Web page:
Rights of homebuyers in the ever-changing Indian insolvency regime

1. Introduction

The rights of home buyers in the context of the insolvency proceedings have been under the scanner for a while. Earlier, home buyers were treated as other creditors’ and they were not regarded as “financial creditors” or as “operational creditors”, which restricted their ability to initiate insolvency proceedings under the Insolvency and Bankruptcy Code, 2016 (“IBC”) against a defaulting builder/developer. More importantly, being neither financial nor operational creditors, they were not legally entitled to any minimum payout in the corporate insolvency resolution process (“CIRP”) of a real estate company; and were accorded a very low position in the statutory payment waterfall in the event of liquidation. They could, nonetheless, file appropriate proceedings under the RERA and Consumer Protection Act, 1986.

2. 2018 IBC Amendment

In recent times, the  status of the home buyer i.e. an ‘allottee’ as defined in the Real Estate (Regulation and Development) Act, 2016 (“RERA”), has undergone a lot of change  post the Insolvency and Bankruptcy Code (Second Amendment) Act, 2018 enacted on August 17, 2018 (“2018 Amendment Act”) and the Insolvency and Bankruptcy Code (Amendment) Act, 2020 enacted on March 13, 2020 (with effect from December 28, 2019) (“2020 Amendment Act”).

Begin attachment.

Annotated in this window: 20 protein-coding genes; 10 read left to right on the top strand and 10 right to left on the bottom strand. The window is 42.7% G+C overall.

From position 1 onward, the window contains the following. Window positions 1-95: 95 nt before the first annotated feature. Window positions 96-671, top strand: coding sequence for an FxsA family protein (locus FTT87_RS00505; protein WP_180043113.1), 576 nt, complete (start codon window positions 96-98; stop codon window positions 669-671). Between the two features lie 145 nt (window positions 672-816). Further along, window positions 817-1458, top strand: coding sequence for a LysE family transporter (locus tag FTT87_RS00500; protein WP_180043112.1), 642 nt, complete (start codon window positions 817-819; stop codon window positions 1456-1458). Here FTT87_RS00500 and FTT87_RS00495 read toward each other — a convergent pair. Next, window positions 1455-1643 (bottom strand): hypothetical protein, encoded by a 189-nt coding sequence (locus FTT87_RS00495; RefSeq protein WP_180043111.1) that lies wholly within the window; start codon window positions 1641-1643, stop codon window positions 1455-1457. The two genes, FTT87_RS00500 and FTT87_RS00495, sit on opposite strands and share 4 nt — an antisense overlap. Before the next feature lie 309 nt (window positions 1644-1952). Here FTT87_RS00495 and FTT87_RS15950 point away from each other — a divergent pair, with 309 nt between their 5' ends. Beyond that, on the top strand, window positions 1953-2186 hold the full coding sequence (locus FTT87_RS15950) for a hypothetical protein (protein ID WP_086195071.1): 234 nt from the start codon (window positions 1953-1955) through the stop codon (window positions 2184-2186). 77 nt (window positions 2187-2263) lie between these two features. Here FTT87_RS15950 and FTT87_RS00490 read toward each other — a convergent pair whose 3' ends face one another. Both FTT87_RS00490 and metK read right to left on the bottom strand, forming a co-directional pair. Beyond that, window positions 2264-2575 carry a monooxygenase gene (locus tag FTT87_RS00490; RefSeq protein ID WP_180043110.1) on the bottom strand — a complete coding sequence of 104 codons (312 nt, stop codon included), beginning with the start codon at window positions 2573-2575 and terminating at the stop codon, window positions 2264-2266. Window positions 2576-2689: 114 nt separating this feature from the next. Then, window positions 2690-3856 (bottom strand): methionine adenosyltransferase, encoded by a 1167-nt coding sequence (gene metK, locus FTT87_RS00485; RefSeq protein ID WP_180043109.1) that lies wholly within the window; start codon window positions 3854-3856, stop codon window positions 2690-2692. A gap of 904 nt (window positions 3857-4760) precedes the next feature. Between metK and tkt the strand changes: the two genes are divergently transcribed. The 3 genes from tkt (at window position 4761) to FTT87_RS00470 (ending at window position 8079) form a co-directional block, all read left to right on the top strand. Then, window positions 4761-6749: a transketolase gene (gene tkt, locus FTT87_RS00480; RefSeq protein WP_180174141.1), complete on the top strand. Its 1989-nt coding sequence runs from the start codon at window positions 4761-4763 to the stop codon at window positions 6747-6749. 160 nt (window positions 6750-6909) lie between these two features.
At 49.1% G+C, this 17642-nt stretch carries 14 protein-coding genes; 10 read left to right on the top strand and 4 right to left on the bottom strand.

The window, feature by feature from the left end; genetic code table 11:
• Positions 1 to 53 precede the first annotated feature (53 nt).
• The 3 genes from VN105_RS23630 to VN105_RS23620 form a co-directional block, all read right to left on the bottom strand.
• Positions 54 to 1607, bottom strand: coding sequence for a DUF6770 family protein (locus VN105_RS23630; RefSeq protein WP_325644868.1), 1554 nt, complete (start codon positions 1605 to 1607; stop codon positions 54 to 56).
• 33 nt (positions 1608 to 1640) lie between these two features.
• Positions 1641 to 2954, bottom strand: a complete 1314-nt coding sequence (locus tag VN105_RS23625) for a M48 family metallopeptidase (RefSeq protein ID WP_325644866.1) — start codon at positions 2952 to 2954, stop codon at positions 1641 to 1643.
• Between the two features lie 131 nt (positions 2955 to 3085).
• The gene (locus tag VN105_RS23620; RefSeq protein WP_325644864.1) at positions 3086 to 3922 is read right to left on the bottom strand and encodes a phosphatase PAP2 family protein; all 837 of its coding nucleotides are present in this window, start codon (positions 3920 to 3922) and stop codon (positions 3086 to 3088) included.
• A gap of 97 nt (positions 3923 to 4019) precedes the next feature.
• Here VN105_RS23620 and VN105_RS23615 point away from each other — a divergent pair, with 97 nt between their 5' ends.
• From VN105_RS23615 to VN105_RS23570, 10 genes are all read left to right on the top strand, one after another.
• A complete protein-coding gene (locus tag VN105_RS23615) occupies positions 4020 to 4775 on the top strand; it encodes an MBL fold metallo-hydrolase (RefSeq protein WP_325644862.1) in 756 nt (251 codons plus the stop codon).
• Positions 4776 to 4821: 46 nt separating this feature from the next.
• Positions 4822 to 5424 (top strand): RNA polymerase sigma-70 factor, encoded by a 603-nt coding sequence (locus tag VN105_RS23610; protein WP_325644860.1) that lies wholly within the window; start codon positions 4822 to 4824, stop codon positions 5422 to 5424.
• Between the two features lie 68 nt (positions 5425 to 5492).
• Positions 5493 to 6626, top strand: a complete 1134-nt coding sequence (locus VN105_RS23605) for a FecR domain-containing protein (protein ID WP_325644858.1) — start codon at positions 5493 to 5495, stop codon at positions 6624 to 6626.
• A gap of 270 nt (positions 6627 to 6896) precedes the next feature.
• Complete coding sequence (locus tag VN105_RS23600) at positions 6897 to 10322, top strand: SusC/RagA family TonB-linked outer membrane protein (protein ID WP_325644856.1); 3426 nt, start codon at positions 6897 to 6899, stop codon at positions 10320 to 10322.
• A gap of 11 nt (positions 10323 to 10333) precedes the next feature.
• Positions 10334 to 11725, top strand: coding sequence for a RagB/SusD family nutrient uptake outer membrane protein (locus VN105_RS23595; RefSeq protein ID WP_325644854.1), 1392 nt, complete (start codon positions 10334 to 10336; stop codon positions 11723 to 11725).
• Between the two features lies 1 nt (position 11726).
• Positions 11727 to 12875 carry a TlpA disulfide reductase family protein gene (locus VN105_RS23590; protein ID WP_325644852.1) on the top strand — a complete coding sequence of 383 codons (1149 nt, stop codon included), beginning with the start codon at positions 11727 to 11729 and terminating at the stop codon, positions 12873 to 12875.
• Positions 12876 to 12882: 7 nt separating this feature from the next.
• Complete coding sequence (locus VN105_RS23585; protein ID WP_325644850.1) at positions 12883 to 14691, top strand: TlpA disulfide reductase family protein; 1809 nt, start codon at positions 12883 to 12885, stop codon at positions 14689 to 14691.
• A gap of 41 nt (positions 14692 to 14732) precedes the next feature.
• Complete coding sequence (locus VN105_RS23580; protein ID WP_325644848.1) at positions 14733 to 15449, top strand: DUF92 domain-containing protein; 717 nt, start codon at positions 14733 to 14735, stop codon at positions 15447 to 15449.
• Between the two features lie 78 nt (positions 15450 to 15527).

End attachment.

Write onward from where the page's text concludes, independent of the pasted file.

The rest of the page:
According to the 2018 Amendment Act, if an allottee were to claim an amount against a developer pertaining to a real estate project then that amount will be considered to have an impact similar to the commercial impact of a borrowing. Therefore, the amounts paid by the home buyers to a builder were to be considered a financial debt and the home buyers were categorized as financial creditors. This has enabled the home buyer to initiate insolvency proceedings against a defaulting builder company under the IBC and to be entitled to a representation on the committee of creditors.

3. Pioneer Urban Case

The 2018 Amendment Act created ripples in the developer community and the same was challenged in the case of Pioneer Urban Land and Infrastructure Limited vs. Union of India [AIR 2019 SC 4055] (“Pioneer Urban case”) on the grounds of it being violative of Article 14, 19(1)(g) read with Article 19(6), or 300-A of the Constitution of India. It was also argued that since home buyers have remedies under various other statutes such as the Consumer Protection Act, 1986 and the RERA, permitting them to initiate corporate insolvency process under the IBC would merely result in duplication of remedies.

After analyzing the submissions made by both the parties, the Supreme Court held in the Pioneer Urban case that the money raised by developers from the homebuyers is done with a profit making motive and therefore it was held that it has the commercial effect of a borrowing and hence, is included within the definition of ‘financial debt’ under Section 5(8)(f) of the IBC.